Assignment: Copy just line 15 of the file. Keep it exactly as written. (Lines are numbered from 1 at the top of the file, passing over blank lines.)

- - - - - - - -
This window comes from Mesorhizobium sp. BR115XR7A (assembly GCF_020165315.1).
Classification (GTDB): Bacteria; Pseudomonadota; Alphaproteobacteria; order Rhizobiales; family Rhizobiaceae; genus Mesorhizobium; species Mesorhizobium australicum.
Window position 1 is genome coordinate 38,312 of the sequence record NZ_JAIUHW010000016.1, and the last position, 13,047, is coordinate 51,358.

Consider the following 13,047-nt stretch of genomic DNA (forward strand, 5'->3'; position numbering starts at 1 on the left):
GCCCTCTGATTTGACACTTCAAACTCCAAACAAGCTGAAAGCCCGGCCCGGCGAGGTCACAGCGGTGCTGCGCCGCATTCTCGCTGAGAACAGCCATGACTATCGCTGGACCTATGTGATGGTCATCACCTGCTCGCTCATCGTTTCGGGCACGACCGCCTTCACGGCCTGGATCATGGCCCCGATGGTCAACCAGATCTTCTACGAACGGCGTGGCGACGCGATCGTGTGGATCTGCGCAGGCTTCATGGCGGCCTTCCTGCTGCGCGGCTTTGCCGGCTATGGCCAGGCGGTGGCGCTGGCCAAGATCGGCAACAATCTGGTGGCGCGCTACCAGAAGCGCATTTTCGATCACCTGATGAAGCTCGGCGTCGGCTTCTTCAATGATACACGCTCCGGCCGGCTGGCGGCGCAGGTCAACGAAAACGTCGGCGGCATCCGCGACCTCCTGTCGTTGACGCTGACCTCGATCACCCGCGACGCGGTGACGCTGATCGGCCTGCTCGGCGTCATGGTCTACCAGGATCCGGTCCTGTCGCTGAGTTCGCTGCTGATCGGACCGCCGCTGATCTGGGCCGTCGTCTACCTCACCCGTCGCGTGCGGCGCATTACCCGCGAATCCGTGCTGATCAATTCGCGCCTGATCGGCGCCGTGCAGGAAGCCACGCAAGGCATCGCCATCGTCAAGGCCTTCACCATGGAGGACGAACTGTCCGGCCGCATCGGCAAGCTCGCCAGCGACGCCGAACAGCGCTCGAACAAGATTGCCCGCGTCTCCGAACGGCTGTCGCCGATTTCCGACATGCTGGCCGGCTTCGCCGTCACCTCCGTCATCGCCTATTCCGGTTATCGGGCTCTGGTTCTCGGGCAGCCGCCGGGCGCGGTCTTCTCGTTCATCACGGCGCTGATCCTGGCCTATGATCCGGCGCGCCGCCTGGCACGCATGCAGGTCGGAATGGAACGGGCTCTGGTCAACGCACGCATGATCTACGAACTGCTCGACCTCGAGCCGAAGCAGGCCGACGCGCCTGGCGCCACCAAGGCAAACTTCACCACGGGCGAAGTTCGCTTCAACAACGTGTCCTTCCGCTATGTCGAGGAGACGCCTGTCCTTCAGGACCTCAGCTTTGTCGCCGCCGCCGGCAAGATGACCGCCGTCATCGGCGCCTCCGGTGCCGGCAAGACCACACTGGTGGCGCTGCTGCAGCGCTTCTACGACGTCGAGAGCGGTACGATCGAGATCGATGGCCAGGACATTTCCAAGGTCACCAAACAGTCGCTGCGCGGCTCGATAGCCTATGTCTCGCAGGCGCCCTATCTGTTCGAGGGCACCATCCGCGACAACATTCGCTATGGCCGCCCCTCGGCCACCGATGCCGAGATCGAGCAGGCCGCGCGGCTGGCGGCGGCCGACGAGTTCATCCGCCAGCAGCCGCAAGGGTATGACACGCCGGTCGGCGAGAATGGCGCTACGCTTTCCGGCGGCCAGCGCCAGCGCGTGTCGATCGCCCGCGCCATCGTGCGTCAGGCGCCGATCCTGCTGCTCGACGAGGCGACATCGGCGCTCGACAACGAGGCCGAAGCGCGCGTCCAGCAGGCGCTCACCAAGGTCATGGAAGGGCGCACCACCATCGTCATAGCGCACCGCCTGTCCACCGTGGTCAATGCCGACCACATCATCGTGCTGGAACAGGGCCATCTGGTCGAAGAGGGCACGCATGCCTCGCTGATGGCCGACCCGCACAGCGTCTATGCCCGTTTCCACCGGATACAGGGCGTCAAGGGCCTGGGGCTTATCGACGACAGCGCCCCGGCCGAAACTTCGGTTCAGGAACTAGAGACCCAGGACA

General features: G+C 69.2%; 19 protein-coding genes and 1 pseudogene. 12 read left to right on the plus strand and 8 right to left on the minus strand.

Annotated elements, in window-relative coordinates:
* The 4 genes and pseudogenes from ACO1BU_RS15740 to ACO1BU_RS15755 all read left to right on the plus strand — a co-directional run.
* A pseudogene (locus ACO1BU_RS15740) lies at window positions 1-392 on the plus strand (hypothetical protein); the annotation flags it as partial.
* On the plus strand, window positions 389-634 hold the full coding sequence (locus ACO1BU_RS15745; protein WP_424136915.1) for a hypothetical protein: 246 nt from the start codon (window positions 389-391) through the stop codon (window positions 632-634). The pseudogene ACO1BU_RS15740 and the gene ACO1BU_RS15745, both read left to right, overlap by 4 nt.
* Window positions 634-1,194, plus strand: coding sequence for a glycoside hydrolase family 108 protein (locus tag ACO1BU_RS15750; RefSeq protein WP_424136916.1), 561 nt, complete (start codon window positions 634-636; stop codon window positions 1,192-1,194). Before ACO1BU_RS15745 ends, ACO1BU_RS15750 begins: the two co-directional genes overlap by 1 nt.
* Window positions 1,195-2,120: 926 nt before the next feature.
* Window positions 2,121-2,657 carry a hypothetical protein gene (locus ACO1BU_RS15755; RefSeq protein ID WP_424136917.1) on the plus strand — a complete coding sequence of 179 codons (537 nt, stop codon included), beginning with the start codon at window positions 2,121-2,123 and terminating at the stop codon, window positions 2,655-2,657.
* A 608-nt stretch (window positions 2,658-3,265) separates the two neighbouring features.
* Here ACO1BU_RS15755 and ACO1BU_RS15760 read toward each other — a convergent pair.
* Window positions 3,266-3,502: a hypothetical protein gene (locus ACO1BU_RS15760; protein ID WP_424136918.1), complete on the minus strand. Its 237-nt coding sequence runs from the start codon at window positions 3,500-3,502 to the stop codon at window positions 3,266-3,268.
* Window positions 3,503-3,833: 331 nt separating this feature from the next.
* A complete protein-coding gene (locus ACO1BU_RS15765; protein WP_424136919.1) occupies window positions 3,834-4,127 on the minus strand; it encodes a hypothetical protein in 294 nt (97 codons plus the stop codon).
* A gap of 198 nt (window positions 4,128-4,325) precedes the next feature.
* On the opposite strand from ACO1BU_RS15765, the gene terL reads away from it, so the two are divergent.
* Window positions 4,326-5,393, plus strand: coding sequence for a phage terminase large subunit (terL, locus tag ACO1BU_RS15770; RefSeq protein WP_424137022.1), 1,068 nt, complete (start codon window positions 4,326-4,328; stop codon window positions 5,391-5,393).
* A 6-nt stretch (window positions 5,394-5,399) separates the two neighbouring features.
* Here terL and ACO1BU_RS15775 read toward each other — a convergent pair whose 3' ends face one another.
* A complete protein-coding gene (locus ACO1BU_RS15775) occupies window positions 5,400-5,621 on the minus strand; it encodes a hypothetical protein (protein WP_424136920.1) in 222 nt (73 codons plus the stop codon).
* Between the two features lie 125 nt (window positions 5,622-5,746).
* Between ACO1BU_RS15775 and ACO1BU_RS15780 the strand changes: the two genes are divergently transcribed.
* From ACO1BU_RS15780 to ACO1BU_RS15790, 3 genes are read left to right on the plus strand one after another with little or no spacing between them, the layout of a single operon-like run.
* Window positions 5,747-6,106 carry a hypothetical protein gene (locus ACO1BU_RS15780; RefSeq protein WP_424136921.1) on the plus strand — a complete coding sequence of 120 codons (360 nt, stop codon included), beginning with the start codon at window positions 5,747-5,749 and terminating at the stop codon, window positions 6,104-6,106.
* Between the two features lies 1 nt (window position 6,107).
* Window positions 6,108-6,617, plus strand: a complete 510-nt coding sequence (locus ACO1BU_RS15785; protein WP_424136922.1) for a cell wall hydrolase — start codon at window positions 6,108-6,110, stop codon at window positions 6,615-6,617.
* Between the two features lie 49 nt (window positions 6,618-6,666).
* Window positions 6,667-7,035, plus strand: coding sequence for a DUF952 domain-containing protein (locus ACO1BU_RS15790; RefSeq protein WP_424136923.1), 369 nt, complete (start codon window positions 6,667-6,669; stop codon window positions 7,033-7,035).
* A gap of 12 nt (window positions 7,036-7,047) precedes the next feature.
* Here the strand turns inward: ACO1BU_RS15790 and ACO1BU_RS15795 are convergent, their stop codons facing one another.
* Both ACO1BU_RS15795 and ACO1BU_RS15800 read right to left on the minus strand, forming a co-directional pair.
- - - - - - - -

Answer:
* Here ACO1BU_RS15755 and ACO1BU_RS15760 read toward each other — a convergent pair.